Miller, W. R., & Wilbourne, P. L. (2002). Mesa Grande: a methodological analysis of clinical trials or treatments for alcohol use disorders. Addiction, 97, 265–277. doi:10.1046/j.1360-0443.2002.00019.x

Moyer, V. A. (2013). Screening and behavioral counseling interventions in primary care to reduce alcohol misuse: U.S. preventive services task force recommendation statement. Annals of Internal Medicine, 159, 210–218.

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O’Farrell, T. J., & Clements, K. (2012). Review of outcome research on marital and family therapy in treatment for alcoholism. Journal of Marital and Family Therapy, 38, 122–144. doi:10.1111/j.1752-0606.2011.00242.x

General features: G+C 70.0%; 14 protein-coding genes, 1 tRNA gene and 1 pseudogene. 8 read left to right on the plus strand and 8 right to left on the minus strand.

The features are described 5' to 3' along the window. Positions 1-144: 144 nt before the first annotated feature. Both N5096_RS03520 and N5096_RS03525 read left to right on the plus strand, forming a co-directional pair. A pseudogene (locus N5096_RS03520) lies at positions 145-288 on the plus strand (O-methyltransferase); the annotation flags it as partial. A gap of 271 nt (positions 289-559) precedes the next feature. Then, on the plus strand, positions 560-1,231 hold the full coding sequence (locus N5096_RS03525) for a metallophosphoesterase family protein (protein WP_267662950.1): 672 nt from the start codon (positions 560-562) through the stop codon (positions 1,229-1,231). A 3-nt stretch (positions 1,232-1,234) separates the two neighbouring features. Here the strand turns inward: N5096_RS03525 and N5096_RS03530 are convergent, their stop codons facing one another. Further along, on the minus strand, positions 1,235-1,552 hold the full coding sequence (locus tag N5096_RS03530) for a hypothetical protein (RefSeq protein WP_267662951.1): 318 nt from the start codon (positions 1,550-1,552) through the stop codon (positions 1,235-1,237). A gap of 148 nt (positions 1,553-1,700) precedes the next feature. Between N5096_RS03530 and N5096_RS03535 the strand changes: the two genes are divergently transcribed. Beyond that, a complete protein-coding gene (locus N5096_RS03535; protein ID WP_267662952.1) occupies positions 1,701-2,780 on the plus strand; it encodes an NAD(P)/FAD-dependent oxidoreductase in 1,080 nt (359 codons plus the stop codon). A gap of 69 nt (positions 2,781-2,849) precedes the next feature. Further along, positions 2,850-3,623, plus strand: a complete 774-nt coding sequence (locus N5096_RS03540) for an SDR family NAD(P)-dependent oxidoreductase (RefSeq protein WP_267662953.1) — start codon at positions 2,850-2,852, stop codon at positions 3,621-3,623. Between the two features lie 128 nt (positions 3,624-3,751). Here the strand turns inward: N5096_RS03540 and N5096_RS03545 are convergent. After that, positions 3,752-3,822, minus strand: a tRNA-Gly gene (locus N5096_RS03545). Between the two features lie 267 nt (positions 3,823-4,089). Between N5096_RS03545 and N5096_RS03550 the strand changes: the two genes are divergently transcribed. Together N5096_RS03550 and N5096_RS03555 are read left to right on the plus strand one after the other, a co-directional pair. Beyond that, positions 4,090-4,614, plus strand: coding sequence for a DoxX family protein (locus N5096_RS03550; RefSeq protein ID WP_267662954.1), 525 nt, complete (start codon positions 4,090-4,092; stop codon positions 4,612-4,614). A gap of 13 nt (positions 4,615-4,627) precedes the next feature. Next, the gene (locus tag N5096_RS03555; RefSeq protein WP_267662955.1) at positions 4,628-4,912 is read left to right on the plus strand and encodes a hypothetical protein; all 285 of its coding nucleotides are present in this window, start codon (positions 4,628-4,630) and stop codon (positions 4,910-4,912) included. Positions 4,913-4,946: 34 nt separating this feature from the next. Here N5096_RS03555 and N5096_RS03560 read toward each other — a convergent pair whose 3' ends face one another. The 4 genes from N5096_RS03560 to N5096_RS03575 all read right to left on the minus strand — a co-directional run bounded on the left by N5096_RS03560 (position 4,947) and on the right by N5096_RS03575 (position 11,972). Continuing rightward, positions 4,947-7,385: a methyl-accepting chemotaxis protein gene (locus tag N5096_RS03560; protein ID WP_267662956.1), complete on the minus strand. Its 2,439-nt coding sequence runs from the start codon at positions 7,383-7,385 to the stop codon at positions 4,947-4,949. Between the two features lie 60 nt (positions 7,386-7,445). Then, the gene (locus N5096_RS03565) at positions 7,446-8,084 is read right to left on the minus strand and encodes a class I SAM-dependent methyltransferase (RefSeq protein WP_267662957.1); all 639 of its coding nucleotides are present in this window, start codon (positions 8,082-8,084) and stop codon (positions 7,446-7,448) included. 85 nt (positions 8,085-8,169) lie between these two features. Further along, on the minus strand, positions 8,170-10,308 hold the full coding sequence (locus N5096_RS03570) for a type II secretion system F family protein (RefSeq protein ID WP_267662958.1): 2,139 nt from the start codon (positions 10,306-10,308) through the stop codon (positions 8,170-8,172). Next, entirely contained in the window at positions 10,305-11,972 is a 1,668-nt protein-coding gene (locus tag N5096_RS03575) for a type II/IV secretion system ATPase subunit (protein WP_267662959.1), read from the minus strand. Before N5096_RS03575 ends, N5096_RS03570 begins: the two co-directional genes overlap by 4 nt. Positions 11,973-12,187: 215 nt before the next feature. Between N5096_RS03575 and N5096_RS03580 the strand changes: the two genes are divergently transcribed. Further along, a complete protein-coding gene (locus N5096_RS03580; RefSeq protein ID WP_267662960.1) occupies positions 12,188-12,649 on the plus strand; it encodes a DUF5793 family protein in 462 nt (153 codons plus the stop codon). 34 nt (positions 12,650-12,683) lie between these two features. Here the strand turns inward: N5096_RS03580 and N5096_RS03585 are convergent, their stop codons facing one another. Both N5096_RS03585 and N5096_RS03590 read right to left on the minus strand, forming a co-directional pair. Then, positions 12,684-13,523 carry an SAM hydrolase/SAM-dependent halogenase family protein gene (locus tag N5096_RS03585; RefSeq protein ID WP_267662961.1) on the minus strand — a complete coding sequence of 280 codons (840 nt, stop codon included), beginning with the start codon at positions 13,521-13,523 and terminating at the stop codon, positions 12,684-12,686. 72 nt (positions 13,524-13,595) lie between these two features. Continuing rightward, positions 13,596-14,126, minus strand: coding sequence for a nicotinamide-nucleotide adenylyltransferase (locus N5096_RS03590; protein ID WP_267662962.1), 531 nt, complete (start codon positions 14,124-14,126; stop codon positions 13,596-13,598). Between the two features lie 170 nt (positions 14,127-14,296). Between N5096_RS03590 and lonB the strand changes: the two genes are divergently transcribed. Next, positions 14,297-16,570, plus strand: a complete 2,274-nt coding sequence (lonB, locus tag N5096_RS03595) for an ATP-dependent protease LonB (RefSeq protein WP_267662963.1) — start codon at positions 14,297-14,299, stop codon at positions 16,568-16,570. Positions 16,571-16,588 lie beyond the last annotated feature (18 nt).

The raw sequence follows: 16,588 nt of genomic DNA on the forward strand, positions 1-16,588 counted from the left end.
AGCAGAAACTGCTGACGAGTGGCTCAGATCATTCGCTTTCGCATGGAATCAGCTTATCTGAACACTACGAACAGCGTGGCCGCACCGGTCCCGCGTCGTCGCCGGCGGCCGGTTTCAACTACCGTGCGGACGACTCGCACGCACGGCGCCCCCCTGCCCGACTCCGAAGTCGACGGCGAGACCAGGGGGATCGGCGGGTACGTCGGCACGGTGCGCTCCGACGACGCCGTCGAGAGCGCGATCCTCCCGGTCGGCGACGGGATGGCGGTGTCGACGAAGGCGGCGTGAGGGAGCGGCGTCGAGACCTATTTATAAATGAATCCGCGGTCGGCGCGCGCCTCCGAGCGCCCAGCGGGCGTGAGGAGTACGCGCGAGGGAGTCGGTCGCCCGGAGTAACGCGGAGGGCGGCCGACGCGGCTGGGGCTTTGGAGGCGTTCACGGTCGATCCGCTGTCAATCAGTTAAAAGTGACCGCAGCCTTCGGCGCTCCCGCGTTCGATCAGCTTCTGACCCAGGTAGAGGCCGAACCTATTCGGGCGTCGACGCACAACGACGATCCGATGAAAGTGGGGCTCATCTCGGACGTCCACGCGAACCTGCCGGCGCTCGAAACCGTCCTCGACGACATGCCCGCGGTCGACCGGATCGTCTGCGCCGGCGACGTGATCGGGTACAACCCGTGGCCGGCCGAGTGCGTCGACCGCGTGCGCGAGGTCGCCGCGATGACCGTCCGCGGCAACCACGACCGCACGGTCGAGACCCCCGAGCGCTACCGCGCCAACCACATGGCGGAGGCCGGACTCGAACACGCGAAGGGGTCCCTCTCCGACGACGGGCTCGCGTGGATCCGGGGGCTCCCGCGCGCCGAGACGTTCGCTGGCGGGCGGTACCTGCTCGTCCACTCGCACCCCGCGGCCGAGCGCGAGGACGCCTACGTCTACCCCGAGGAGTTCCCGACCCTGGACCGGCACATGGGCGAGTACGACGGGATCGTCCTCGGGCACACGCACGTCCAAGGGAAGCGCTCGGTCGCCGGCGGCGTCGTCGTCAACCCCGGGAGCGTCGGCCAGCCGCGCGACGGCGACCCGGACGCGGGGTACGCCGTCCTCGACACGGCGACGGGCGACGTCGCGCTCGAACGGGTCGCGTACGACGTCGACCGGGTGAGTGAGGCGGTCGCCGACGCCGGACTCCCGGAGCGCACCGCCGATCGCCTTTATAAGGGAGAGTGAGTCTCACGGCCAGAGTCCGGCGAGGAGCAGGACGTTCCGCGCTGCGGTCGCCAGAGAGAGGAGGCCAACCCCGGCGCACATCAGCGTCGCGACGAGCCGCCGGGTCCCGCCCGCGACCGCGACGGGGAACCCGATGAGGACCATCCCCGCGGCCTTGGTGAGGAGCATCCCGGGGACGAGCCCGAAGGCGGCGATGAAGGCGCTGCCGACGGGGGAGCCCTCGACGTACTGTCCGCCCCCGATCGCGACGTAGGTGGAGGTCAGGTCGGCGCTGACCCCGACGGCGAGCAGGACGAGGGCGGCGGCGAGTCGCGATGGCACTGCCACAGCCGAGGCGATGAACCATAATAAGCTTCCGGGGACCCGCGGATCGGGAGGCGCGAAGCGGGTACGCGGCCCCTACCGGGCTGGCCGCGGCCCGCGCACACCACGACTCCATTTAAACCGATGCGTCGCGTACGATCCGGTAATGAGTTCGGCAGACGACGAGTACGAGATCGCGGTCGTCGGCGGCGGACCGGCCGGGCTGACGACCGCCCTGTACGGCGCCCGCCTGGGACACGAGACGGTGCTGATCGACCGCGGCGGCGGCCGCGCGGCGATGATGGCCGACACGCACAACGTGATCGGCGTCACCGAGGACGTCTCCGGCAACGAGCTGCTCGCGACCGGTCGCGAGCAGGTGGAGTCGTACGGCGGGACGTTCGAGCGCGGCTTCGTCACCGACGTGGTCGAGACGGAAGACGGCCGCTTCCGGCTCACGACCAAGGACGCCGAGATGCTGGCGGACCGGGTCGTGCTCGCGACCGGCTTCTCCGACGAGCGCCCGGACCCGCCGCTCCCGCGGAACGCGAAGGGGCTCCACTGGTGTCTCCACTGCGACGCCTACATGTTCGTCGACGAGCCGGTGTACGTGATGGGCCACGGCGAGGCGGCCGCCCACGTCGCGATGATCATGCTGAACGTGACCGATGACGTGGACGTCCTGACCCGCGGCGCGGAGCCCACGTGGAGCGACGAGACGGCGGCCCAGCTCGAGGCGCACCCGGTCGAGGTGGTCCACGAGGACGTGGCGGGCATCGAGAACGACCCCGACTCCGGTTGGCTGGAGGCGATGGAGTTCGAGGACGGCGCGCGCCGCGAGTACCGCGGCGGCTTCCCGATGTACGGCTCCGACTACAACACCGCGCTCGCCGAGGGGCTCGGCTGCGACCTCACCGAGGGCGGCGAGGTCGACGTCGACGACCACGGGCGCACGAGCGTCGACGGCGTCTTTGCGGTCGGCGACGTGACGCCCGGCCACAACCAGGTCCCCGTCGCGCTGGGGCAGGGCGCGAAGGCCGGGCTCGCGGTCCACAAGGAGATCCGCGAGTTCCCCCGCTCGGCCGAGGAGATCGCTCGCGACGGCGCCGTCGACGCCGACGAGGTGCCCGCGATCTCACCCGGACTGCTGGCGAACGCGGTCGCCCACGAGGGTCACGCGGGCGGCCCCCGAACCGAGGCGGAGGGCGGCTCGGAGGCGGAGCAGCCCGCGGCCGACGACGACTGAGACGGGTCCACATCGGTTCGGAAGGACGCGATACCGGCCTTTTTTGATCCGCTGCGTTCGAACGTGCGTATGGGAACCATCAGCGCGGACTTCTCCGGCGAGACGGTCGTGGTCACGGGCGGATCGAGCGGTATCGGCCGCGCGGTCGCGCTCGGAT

Skinner, H. A. & Horn, J. L. (1984). Alcohol dependence scale: User’s guide. Toronto, Canada: Addictions Research Foundation.

Skinner, H. A., & Allen, B. A. (1982). Alcohol dependence syndrome: Measurement and validation. Journal of Abnormal Psychology, 91, 199–209. doi:

Substance Abuse and Mental Health Services Administration [SAMHSA]. (2015). Behavioral health trends in the United States: Results from the 2014 national survey on drug use and health. Rockville, MD: Author. Retrieved from

Substance Abuse and Mental Health Services Administration [SAMHSA]. (2015). Medication for the treatment of alcohol use disorder: A brief guide. Rockville, MD: Author. Retrieved from

Sullivan, J. T., Sykora, K., Schneiderman, J., Naranjo, C. A., & Sellers, E. M. (1989). Assessment of alcohol withdrawal: The revised Clinical Institute Withdrawal Assessment for Alcohol scale (CIWA-Ar). British Journal of Addiction, 84, 1353–1357. doi:10.1111/j.1360-0443.1989.tb00737.x